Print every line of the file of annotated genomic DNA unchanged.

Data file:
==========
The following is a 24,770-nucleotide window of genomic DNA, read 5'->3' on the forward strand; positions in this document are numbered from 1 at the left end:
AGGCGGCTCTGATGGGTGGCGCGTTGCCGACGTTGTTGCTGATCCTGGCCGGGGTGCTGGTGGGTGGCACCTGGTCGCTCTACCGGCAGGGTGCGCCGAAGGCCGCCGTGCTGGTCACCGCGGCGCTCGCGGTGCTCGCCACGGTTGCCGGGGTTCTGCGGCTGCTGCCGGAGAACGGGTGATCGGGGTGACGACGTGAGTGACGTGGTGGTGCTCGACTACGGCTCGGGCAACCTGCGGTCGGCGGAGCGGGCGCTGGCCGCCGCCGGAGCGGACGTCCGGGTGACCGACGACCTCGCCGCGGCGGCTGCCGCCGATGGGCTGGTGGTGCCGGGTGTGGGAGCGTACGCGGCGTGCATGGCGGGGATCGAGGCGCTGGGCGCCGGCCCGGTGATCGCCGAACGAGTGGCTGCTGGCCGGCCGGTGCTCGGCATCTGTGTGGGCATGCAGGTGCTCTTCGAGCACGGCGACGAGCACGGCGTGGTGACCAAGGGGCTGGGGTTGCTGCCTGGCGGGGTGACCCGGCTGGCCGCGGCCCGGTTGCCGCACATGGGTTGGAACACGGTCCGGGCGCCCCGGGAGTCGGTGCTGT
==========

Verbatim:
The following is a 24,770-nucleotide window of genomic DNA, read 5'->3' on the forward strand; positions in this document are numbered from 1 at the left end:
AGGCGGCTCTGATGGGTGGCGCGTTGCCGACGTTGTTGCTGATCCTGGCCGGGGTGCTGGTGGGTGGCACCTGGTCGCTCTACCGGCAGGGTGCGCCGAAGGCCGCCGTGCTGGTCACCGCGGCGCTCGCGGTGCTCGCCACGGTTGCCGGGGTTCTGCGGCTGCTGCCGGAGAACGGGTGATCGGGGTGACGACGTGAGTGACGTGGTGGTGCTCGACTACGGCTCGGGCAACCTGCGGTCGGCGGAGCGGGCGCTGGCCGCCGCCGGAGCGGACGTCCGGGTGACCGACGACCTCGCCGCGGCGGCTGCCGCCGATGGGCTGGTGGTGCCGGGTGTGGGAGCGTACGCGGCGTGCATGGCGGGGATCGAGGCGCTGGGCGCCGGCCCGGTGATCGCCGAACGAGTGGCTGCTGGCCGGCCGGTGCTCGGCATCTGTGTGGGCATGCAGGTGCTCTTCGAGCACGGCGACGAGCACGGCGTGGTGACCAAGGGGCTGGGGTTGCTGCCTGGCGGGGTGACCCGGCTGGCCGCGGCCCGGTTGCCGCACATGGGTTGGAACACGGTCCGGGCGCCCCGGGAGTCGGTGCTGT